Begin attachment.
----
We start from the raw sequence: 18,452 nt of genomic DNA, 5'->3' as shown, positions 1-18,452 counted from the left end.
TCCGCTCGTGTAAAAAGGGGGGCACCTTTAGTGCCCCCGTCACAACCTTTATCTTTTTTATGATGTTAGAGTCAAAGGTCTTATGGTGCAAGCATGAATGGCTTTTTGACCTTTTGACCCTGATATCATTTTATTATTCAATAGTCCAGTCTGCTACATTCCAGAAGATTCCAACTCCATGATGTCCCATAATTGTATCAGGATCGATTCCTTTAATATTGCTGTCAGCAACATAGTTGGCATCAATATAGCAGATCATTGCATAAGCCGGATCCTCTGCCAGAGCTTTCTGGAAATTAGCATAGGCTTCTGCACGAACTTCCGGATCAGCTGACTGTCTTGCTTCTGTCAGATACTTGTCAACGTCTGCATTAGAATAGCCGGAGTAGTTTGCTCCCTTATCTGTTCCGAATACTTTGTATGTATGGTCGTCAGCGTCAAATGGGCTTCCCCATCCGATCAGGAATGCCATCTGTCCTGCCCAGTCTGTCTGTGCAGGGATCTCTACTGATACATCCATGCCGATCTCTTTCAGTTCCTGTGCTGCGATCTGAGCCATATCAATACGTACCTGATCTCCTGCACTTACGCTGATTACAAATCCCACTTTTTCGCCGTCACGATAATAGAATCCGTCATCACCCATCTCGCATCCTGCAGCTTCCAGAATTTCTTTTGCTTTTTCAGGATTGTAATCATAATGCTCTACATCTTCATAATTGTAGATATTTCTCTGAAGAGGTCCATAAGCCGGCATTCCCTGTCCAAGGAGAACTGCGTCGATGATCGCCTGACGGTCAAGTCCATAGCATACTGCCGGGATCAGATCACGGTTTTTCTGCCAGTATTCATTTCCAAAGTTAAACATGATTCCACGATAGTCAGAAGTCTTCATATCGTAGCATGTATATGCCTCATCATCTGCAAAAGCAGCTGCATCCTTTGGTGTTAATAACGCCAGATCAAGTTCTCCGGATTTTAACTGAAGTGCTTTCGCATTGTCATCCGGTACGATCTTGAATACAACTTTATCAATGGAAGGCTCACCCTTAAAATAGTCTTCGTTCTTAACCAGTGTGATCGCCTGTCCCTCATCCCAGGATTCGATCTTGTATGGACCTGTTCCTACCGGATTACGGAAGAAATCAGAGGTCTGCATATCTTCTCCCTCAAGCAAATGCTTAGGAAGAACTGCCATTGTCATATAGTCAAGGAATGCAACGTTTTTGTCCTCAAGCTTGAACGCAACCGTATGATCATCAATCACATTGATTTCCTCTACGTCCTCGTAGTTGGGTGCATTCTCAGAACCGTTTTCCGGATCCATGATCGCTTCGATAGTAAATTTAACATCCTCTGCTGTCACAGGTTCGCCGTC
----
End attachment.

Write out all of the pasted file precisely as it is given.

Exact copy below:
We start from the raw sequence: 18,452 nt of genomic DNA, 5'->3' as shown, positions 1-18,452 counted from the left end.
TCCGCTCGTGTAAAAAGGGGGGCACCTTTAGTGCCCCCGTCACAACCTTTATCTTTTTTATGATGTTAGAGTCAAAGGTCTTATGGTGCAAGCATGAATGGCTTTTTGACCTTTTGACCCTGATATCATTTTATTATTCAATAGTCCAGTCTGCTACATTCCAGAAGATTCCAACTCCATGATGTCCCATAATTGTATCAGGATCGATTCCTTTAATATTGCTGTCAGCAACATAGTTGGCATCAATATAGCAGATCATTGCATAAGCCGGATCCTCTGCCAGAGCTTTCTGGAAATTAGCATAGGCTTCTGCACGAACTTCCGGATCAGCTGACTGTCTTGCTTCTGTCAGATACTTGTCAACGTCTGCATTAGAATAGCCGGAGTAGTTTGCTCCCTTATCTGTTCCGAATACTTTGTATGTATGGTCGTCAGCGTCAAATGGGCTTCCCCATCCGATCAGGAATGCCATCTGTCCTGCCCAGTCTGTCTGTGCAGGGATCTCTACTGATACATCCATGCCGATCTCTTTCAGTTCCTGTGCTGCGATCTGAGCCATATCAATACGTACCTGATCTCCTGCACTTACGCTGATTACAAATCCCACTTTTTCGCCGTCACGATAATAGAATCCGTCATCACCCATCTCGCATCCTGCAGCTTCCAGAATTTCTTTTGCTTTTTCAGGATTGTAATCATAATGCTCTACATCTTCATAATTGTAGATATTTCTCTGAAGAGGTCCATAAGCCGGCATTCCCTGTCCAAGGAGAACTGCGTCGATGATCGCCTGACGGTCAAGTCCATAGCATACTGCCGGGATCAGATCACGGTTTTTCTGCCAGTATTCATTTCCAAAGTTAAACATGATTCCACGATAGTCAGAAGTCTTCATATCGTAGCATGTATATGCCTCATCATCTGCAAAAGCAGCTGCATCCTTTGGTGTTAATAACGCCAGATCAAGTTCTCCGGATTTTAACTGAAGTGCTTTCGCATTGTCATCCGGTACGATCTTGAATACAACTTTATCAATGGAAGGCTCACCCTTAAAATAGTCTTCGTTCTTAACCAGTGTGATCGCCTGTCCCTCATCCCAGGATTCGATCTTGTATGGACCTGTTCCTACCGGATTACGGAAGAAATCAGAGGTCTGCATATCTTCTCCCTCAAGCAAATGCTTAGGAAGAACTGCCATTGTCATATAGTCAAGGAATGCAACGTTTTTGTCCTCAAGCTTGAACGCAACCGTATGATCATCAATCACATTGATTTCCTCTACGTCCTCGTAGTTGGGTGCATTCTCAGAACCGTTTTCCGGATCCATGATCGCTTCGATAGTAAATTTAACATCCTCTGCTGTCACAGGTTCGCCGTC